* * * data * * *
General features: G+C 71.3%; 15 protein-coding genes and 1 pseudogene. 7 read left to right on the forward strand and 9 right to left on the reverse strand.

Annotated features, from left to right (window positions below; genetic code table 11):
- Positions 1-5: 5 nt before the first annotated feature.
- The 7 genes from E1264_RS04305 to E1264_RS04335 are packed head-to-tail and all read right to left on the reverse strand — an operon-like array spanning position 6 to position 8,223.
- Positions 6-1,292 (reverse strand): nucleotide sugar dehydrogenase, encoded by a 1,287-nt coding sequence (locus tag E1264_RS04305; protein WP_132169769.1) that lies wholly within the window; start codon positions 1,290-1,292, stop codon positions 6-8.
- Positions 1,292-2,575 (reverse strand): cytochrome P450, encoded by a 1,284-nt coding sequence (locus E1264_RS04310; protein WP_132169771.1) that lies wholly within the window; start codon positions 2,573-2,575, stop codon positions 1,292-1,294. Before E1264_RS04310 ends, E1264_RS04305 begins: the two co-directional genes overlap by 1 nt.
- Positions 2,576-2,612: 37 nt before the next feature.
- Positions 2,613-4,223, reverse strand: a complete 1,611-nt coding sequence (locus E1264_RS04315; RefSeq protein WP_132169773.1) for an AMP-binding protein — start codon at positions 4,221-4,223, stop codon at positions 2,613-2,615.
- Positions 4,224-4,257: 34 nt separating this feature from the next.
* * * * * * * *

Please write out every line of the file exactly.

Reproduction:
General features: G+C 71.3%; 15 protein-coding genes and 1 pseudogene. 7 read left to right on the forward strand and 9 right to left on the reverse strand.

Annotated features, from left to right (window positions below; genetic code table 11):
- Positions 1-5: 5 nt before the first annotated feature.
- The 7 genes from E1264_RS04305 to E1264_RS04335 are packed head-to-tail and all read right to left on the reverse strand — an operon-like array spanning position 6 to position 8,223.
- Positions 6-1,292 (reverse strand): nucleotide sugar dehydrogenase, encoded by a 1,287-nt coding sequence (locus tag E1264_RS04305; protein WP_132169769.1) that lies wholly within the window; start codon positions 1,290-1,292, stop codon positions 6-8.
- Positions 1,292-2,575 (reverse strand): cytochrome P450, encoded by a 1,284-nt coding sequence (locus E1264_RS04310; protein WP_132169771.1) that lies wholly within the window; start codon positions 2,573-2,575, stop codon positions 1,292-1,294. Before E1264_RS04310 ends, E1264_RS04305 begins: the two co-directional genes overlap by 1 nt.
- Positions 2,576-2,612: 37 nt before the next feature.
- Positions 2,613-4,223, reverse strand: a complete 1,611-nt coding sequence (locus E1264_RS04315; RefSeq protein WP_132169773.1) for an AMP-binding protein — start codon at positions 4,221-4,223, stop codon at positions 2,613-2,615.
- Positions 4,224-4,257: 34 nt separating this feature from the next.